Rifle Recoil: When It’s Time to Step Down
A heavy-recoiling rifle affects body and soul. The fix begins with some honesty.
Photo by Ralph Smith
Once upon a time, if you went into a hospital for surgery, you found your greatest trial lay in getting pain pills for the aftermath. A double-leg and nose amputation might get you one aspirin every four hours. No matter how you shrieked and groveled, it was believed that handing out painkillers only prolonged the recovery and led to addiction as a side effect.
Now we’re in a complete reversal of that policy. All you need to do is look mournful and a staffer will come by with a whole smorgasbord of pain pills and insist that you help yourself. The effects of pain have been found to be so destructive that they are no longer tolerated where the medical arts are practiced.
The Dubious Process of Toughening Up
And so it is with recoil. Beginning riflemen were expected to go through a process where they would shoot larger and fiercer rifles, gradually becoming inured to recoil, muzzle blast, and the occasional scope cut, until they could fire damned near anything with nary a flinch.
For four decades I espoused this theory, advising readers to man up, shut up, and pull the trigger because the thing wasn’t going to kill you now, was it? In my own case the process worked. I became tough as a boiled owl, give or take some permanent spine damage, deafness, and a few eyebrow scars.
But in a great many cases, this “man up” approach didn’t work. I saw shooter after shooter who simply could not take recoil in any significant amount, no matter what they did to fight it, no matter how hard they practiced. The result was, of course, a lot of lousy shooting, disappointment, and needless suffering on the part of the animals. The fact is that people have their recoil limits, and these limits can’t be moved.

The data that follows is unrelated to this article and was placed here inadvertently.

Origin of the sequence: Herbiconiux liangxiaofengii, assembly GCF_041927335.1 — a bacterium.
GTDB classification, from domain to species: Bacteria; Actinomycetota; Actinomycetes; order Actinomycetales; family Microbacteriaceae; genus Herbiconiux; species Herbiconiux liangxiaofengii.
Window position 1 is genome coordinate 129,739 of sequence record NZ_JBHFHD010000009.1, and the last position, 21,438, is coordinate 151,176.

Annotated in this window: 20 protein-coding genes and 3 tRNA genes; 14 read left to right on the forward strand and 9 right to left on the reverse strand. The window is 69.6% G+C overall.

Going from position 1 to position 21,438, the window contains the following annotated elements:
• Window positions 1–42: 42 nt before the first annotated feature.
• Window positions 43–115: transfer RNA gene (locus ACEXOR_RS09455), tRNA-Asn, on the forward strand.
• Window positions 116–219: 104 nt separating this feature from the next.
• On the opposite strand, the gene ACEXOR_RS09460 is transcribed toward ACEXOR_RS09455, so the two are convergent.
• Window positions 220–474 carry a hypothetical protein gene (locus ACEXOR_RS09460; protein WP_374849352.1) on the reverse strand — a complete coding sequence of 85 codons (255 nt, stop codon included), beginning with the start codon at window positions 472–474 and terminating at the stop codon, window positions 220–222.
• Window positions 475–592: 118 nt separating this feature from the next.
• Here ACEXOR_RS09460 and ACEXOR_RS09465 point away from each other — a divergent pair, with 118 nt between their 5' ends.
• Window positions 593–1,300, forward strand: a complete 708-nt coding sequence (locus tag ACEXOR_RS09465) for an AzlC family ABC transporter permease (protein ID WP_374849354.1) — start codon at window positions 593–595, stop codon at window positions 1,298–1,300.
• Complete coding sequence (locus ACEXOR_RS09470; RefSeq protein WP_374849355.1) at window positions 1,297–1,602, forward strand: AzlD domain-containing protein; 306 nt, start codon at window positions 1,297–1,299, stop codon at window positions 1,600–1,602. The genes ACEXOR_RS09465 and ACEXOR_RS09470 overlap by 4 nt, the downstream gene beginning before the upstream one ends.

The Too-Much-Gun Test
Very simply, are you afraid of the thing? Do you dread firing it? Do you shoot it poorly, despite having worked to master it? If you’d like an actual test, you’ll need the rifle in question, 20 rounds of ammunition, and an NRA 50-yard slow fire bull’s-eye target, the one with the 8-inch bull. Shoot the whole 20 rounds offhand at 100 yards, taking as much or as little time as you like. When it’s all over, if you haven’t scored between 15 and 18 hits in the black (very few shooters can get all 20), you’re not up to snuff. You’ll also probably notice that your scores went sharply downhill toward the end of the string. This is because of accumulating fear, and it is the reason I snort and fart when I hear people say, “You don’t feel the recoil when you’re shooting at game.”
That’s b.s. Fear is fear, and it operates full-time.
Don’t take half steps to cure yourself. If you have a .338 that terrifies you and you trade it for a .300 Win. Mag., it’s like pulling your hand halfway out of the fire. What you do is go the whole route and get a .270, .308, or 7mm/08—something you can actually shoot without quaking in terror.
I can’t begin to count the number of big, tough animals I’ve seen go down from these three cartridges, never mind their modest ballistics, or the number of hunters (women mostly) who took one of them to Africa and racked up a dozen trophies with a dozen shots. Permit me to remind you that the small, soft-kicking 7×57 (see sidebar) has been around for well over a century, and in that time it has dropped everything on planet Earth, including untold numbers of elephants in the hands of ivory hunter Karamojo Bell.
Will people think less of you for showing up with something less than a fire-breathing beast of a rifle? Not the ones whose opinions matter. Least disturbed will be your guide, PH, or outfitter, should you have one. No, your .270 will make him smile. Trust me. I’ve seen it.
Is There a “Best” Light Kicker?
The 7×57 Mauser, introduced in 1892, is a mild-recoiling cartridge that can take any game animal you care to name. I particularly like the 156-grain loading by Norma, with the company’s tough Oryx bullet.